Legwand's line outstanding in win over Devils
MAR 07, 2014 10:11p ET
But if he can bring his linemates along with him, the Red Wings have a chance to extend their playoff streak to 23 straight seasons.
Franzen showed everything he has in his bag of tricks in Friday night's 7-4 victory over the New Jersey Devils.
Franzen dropped a slick pass to Brendan Smith for the Wings' first goal, went to the net to tip Gustav Nyquist's shot for their second goal, tied the game on his power-play goal with a flip shot over New Jersey goaltender Cory Schneider and assisted on David Legwand's goal, Legwand's first as a Wing.
Legwand had a goal and two assists and Nyquist had a goal and three assists, giving the top line 11 points in the game.
“Legwand's line was outstanding with Gus and Mule, really set the tone for us”
"Legwand's line was outstanding with Gus and Mule, really set the tone for us," Wings coach Mike Babcock said. "We need that against (Travis) Zajac's line with (Jaromir) Jagr on him. I thought those guys did a great job for us. We were calm on the bench, did a real good job."
When Franzen returned Jan. 26 against Florida after missing 16 games because of a concussion, he wasn't ready.
With the six games before the Olympic break and then the break, it appears Franzen is feeling better.
In the five games since the break, Franzen has six goals and five assists.
Goaltender Jonas Gustavsson has played against Franzen and with him and he knew how Schneider felt.
"He's got a quick release, kind of a different shot, I would say," Gustavsson said. "Not the typical wrister. It's a weird release. It's tough to explain. He's a smart player. I feel like he's one of those guys that he's a split-second ahead of everyone else when it comes to shooting the puck.
"He's an elite player," Devils coach Pete DeBoer said. "You don't hear too much about him around the league because of the other guys they have. But with their big guys out of the lineup, he's a force."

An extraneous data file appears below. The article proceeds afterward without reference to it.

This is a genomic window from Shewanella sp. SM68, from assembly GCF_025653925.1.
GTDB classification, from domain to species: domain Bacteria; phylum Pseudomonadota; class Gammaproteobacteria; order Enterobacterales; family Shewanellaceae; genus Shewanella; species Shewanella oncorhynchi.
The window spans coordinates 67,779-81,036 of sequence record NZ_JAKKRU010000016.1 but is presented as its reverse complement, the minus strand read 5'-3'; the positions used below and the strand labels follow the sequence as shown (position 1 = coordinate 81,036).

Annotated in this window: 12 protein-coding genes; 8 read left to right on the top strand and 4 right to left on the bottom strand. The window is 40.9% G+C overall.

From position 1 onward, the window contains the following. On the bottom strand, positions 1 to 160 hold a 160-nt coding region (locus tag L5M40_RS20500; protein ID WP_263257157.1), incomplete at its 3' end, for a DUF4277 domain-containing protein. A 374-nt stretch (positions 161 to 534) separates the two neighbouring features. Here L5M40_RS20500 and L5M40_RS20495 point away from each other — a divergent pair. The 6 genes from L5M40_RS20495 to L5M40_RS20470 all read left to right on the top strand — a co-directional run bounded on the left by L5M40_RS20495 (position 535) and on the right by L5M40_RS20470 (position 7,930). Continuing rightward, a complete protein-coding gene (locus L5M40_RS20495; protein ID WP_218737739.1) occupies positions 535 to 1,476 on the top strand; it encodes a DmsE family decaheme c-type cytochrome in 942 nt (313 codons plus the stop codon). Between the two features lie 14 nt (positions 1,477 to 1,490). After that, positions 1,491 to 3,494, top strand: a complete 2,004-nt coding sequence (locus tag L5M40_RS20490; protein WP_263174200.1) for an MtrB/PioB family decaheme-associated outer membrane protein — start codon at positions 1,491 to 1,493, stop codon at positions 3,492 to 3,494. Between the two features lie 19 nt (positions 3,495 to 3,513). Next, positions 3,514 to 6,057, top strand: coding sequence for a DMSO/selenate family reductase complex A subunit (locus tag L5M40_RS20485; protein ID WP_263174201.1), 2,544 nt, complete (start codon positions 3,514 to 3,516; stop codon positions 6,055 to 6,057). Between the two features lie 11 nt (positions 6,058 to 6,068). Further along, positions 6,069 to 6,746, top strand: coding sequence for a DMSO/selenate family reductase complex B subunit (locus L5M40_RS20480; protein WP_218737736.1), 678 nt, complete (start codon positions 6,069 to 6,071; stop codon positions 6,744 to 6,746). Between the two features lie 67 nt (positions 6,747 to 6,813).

The Wings acquired Legwand, a Grosse Pointe, Mich., native, to serve as the No. 1 center between Franzen and Nyquist.
So far, so good, despite not having any time to practice together as a unit.
"They play a give-and-go game, it's something you know it's good," Legwand said. "I played it before and it's nice. Obviously Gus is a player that likes to skate and move his feet and Mule's a huge body that can shoot the puck and he's going to get in front of the net so they did a great job and we got pucks to the net."
Nyquist is on a special roll of his own.
At the beginning of the new year, Nyquist went five games without a point. Since then, he has 11 goals and 11 assists in 16 games.
"I thought Nyquist was outstanding, flying out there and making lots of plays," Babcock said. "He's got a real good hockey sense. He seems to score more, he used to pass it all the time. As he continues to shoot more, he's going to score more."
Gustavsson said Nyquist is also a smart player, but in a different way than Franzen.
"He scores a few on me in practice and that bugs me," Gustavsson said. "He's obviously a good player. He's a hard worker and he finds the areas to go, finds the dirty areas. It feels like he knows where the puck's gonna end up and there he is, puts the rebound in or whatever it is.
"He works hard and finds space for himself and makes him available for good opportunities to score."
Babcock said once the veteran Legwand gets acclimated, he'll be even better.
That's exactly what the Wings need to make the playoffs with Zetterberg and Datsyuk out, for Legwand's line to keep producing.
"Obviously that's the No. 1 goal," Legwand said. "That's something that's been around here. It's a tradition around here. It's not acceptable not to be in the playoffs. We understand that as group and the 20 guys understand that and it's our job to go out there every night and get points and win hockey games."